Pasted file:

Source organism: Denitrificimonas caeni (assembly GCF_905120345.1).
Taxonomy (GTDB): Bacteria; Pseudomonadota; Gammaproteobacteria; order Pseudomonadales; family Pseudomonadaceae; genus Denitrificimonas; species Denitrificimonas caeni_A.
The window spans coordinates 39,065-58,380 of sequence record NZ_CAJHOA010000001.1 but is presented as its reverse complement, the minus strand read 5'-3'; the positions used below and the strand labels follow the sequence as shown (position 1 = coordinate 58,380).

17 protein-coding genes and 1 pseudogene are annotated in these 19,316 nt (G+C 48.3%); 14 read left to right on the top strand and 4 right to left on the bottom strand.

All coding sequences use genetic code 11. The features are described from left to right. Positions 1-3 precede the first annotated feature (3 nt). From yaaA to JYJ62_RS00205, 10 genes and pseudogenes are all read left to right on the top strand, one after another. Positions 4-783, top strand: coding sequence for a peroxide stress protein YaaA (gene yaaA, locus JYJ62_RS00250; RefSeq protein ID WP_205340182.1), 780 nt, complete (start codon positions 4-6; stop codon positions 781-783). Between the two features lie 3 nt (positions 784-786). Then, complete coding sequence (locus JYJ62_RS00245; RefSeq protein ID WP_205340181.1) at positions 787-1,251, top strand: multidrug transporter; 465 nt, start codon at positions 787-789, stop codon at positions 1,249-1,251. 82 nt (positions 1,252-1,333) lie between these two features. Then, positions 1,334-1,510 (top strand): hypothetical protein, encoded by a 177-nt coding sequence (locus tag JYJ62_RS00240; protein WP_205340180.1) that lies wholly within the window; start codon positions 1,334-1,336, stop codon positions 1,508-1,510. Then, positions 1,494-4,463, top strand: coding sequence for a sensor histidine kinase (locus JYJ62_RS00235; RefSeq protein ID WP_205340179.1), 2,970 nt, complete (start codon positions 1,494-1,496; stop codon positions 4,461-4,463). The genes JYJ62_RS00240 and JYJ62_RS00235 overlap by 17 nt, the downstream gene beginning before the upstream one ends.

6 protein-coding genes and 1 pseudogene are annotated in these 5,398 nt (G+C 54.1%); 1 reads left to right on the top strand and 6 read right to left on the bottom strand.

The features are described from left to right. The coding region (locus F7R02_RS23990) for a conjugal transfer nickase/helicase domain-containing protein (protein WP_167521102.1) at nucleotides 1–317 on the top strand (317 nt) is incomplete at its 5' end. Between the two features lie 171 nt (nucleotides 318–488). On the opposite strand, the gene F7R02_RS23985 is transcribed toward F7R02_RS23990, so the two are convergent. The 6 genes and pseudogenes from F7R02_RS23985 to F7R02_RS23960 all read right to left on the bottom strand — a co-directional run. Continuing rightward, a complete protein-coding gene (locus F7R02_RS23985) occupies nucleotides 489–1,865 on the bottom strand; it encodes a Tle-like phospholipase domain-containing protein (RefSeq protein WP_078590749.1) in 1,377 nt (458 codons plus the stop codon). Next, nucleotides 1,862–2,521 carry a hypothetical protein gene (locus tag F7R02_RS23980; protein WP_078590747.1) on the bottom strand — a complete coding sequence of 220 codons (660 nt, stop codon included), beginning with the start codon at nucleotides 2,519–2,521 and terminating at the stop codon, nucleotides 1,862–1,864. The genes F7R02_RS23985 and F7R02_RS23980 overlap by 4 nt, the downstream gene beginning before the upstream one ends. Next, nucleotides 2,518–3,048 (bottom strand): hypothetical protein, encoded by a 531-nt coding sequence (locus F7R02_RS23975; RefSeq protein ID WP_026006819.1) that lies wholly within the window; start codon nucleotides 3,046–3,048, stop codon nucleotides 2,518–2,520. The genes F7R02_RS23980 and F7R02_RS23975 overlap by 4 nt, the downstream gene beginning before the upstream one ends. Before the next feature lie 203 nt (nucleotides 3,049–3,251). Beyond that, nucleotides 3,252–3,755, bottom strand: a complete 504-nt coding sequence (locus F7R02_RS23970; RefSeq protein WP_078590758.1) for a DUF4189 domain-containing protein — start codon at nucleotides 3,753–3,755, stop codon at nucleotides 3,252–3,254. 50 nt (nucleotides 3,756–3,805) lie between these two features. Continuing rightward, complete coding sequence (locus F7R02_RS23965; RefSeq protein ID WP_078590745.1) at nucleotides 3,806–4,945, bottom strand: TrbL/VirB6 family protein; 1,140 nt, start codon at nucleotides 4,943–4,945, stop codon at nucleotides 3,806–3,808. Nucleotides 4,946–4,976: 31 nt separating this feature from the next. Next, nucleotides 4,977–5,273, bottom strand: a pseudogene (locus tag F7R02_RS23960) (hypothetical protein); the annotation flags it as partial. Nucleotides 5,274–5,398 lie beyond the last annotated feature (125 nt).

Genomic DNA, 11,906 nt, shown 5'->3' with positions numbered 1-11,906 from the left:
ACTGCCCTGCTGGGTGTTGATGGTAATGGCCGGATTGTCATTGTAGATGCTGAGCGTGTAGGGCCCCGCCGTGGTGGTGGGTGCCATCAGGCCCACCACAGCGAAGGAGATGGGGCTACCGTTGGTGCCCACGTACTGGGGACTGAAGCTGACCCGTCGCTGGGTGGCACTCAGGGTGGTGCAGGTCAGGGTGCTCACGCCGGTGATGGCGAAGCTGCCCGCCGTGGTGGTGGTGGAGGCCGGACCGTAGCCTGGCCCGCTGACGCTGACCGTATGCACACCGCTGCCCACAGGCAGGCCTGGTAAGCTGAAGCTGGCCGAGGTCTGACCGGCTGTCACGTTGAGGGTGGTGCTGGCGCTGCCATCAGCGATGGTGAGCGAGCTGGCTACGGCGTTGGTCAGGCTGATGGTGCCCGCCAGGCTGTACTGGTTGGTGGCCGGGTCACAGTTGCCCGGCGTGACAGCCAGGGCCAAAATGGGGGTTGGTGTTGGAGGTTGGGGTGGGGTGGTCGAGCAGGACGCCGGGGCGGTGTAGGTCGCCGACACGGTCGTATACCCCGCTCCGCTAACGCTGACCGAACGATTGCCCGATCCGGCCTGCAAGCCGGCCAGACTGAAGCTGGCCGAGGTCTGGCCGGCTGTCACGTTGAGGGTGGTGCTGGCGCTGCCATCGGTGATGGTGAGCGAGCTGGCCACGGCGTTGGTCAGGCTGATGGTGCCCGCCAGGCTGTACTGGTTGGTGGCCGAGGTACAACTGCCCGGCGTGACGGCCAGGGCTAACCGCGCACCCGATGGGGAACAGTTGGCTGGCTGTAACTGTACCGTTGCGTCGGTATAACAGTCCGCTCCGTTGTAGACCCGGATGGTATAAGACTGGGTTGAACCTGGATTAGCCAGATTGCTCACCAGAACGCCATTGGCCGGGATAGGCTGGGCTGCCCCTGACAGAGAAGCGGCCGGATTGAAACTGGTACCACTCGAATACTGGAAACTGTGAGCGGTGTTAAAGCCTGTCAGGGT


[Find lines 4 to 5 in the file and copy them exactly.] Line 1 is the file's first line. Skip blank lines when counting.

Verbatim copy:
17 protein-coding genes and 1 pseudogene are annotated in these 19,316 nt (G+C 48.3%); 14 read left to right on the top strand and 4 right to left on the bottom strand.

All coding sequences use genetic code 11. The features are described from left to right. Positions 1-3 precede the first annotated feature (3 nt). From yaaA to JYJ62_RS00205, 10 genes and pseudogenes are all read left to right on the top strand, one after another. Positions 4-783, top strand: coding sequence for a peroxide stress protein YaaA (gene yaaA, locus JYJ62_RS00250; RefSeq protein ID WP_205340182.1), 780 nt, complete (start codon positions 4-6; stop codon positions 781-783). Between the two features lie 3 nt (positions 784-786). Then, complete coding sequence (locus JYJ62_RS00245; RefSeq protein ID WP_205340181.1) at positions 787-1,251, top strand: multidrug transporter; 465 nt, start codon at positions 787-789, stop codon at positions 1,249-1,251. 82 nt (positions 1,252-1,333) lie between these two features. Then, positions 1,334-1,510 (top strand): hypothetical protein, encoded by a 177-nt coding sequence (locus tag JYJ62_RS00240; protein WP_205340180.1) that lies wholly within the window; start codon positions 1,334-1,336, stop codon positions 1,508-1,510. Then, positions 1,494-4,463, top strand: coding sequence for a sensor histidine kinase (locus JYJ62_RS00235; RefSeq protein ID WP_205340179.1), 2,970 nt, complete (start codon positions 1,494-1,496; stop codon positions 4,461-4,463). The genes JYJ62_RS00240 and JYJ62_RS00235 overlap by 17 nt, the downstream gene beginning before the upstream one ends.